How to prevent earthquakes by changing the soil composition using electricity?

According to EU Science Hub, more frequent extreme weather events will cause more and more damage to infrastructure. The losses by 2030 will amount to 20 billion euros per year, according to the latest estimates. These threats are drawing scientists’ attention to the need for new answers to the problem of soil stabilization. Scientists at the Soil Mechanics Laboratory (LMS) of EPFL have developed a number of solutions, one of them using enzyme metabolism. In an article published today in Scientific Reports, a team of scientists demonstrates how chemical reactions can be improved by using a battery system to supply electrical current.

A new type of biocement, produced locally and at ambient temperature, has recently been proposed as a promising method to stabilize different types of soils. This method uses bacterial metabolism to produce calcite crystals that firmly bind the soil particles together. This biogeochemical process is energy efficient and cost-effective, so it can be quickly deployed in the coming years. But since the soil needs to be impregnated for the method to work, it is less suitable for clay soils with low water permeability. For this reason, the LMS team has developed and successfully tested a viable alternative, which includes the use of electric current with recessed electrodes.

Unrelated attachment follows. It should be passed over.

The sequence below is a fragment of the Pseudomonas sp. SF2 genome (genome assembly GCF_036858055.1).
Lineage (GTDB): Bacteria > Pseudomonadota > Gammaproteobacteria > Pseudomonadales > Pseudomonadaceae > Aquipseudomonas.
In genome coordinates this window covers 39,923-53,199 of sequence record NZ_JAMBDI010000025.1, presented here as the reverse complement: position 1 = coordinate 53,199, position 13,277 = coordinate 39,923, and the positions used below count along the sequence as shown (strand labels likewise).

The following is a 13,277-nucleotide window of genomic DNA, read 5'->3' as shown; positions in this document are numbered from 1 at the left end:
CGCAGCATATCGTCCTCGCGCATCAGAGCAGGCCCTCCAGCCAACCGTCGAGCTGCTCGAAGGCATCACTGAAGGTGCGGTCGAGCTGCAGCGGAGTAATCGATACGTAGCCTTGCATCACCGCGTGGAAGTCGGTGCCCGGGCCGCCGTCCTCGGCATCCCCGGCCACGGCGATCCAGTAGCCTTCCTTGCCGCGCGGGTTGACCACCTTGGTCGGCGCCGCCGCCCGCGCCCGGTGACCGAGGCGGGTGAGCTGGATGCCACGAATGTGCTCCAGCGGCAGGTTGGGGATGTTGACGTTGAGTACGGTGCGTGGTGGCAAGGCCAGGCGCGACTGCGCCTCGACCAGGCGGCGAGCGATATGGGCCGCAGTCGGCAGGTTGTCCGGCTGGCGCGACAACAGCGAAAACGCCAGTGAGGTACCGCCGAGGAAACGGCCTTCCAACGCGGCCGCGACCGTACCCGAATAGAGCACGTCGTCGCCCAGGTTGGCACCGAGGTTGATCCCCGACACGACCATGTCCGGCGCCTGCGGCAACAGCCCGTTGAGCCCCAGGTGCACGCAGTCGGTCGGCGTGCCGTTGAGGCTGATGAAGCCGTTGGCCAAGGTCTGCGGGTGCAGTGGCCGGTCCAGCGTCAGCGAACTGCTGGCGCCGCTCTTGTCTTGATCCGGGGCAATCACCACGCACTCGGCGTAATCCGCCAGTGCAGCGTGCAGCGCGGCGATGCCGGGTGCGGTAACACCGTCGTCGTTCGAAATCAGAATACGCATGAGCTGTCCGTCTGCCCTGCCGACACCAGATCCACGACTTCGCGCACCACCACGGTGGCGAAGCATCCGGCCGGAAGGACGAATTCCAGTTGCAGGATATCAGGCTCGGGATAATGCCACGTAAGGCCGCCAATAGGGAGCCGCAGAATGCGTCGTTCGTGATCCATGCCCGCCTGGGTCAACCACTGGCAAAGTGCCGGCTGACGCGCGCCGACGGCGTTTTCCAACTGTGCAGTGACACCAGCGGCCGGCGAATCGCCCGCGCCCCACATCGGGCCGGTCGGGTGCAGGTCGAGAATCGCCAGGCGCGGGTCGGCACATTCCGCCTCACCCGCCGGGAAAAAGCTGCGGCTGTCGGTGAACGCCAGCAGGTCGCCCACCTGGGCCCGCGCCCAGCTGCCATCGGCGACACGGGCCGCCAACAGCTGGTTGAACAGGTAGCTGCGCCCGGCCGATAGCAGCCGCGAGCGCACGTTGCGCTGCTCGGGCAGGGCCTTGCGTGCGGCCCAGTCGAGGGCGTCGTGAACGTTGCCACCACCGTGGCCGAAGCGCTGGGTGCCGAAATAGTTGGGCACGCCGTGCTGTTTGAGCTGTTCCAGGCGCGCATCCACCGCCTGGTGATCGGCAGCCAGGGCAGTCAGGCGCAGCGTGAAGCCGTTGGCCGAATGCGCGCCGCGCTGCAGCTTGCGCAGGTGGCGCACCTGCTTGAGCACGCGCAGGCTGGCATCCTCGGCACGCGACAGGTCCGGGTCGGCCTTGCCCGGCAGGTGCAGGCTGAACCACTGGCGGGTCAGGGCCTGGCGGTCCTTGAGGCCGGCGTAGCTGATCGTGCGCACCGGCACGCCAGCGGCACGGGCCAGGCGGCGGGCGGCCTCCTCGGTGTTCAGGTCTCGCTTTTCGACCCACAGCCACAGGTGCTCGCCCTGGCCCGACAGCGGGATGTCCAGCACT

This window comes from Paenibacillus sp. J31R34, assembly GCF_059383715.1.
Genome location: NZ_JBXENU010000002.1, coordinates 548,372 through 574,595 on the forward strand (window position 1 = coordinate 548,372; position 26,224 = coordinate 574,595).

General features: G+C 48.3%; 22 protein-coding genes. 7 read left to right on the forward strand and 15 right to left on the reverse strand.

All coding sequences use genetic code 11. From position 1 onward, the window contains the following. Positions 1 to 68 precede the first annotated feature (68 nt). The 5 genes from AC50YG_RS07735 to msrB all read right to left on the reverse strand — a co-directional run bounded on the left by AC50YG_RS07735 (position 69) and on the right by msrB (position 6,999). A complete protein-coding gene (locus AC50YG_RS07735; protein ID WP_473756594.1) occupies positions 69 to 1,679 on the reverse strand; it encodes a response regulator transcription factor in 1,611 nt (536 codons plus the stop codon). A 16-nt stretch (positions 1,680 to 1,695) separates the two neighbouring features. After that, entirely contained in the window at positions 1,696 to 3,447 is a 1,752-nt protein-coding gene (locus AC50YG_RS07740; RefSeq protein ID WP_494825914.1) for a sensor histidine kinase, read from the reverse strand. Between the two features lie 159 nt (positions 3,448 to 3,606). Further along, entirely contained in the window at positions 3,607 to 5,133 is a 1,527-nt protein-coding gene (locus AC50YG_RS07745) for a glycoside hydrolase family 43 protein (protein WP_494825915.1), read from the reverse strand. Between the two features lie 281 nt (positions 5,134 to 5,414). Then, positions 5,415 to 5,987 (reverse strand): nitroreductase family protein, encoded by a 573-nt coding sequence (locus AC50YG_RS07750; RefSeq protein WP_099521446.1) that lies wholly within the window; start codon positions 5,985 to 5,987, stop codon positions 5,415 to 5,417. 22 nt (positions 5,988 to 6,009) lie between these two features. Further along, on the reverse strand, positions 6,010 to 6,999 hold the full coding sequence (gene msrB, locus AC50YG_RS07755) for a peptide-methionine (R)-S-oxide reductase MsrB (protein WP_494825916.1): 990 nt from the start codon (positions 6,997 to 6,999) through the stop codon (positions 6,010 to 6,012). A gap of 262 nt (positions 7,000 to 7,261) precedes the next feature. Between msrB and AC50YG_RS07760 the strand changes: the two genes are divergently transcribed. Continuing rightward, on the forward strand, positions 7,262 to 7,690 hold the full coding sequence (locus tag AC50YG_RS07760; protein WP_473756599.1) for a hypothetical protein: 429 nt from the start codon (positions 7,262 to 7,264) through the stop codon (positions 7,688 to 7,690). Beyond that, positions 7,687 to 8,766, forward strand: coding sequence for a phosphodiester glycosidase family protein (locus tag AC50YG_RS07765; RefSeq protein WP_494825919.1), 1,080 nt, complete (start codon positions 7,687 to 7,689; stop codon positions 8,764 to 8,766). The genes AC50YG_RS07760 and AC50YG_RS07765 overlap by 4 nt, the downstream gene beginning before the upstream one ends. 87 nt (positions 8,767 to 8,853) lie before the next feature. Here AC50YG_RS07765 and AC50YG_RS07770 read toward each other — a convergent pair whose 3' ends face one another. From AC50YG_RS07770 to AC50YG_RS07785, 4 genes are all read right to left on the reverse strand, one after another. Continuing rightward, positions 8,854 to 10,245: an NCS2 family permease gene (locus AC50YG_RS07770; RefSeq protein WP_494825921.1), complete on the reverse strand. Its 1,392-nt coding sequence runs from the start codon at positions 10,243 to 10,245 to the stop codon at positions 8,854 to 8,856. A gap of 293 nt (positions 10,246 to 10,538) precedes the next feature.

“Our results show that this geoelectrochemical system really influences the key stages of the calcification process, especially the formation and growth of crystals that bind the soil together and improve its “behavior”,” explains Demetrios Terzis, LMS scientist and one of the authors of the article.

Biocement is formed by the introduction of chemicals into the soil. These include dissolved carbonate and calcium ions, which carry opposite charges. Sunken anodes and cathodes are used to create an electric field, almost like a giant battery. Current forces the ions to move through a medium with low permeability, where they meet, mix and eventually interact with the soil particles. The result is the growth of carbonate minerals that act as links or “bridges” to improve the mechanical characteristics and resistance of the soil.

In the past, soils were viewed solely as a mixture of solid earth, air and water. According to the co-authors of the study, their work emphasizes how interdisciplinary approaches – namely, the use of concepts of biology and electrochemistry and the use of advances and mechanisms from other scientific fields – can open up significant benefits and solve pressing problems.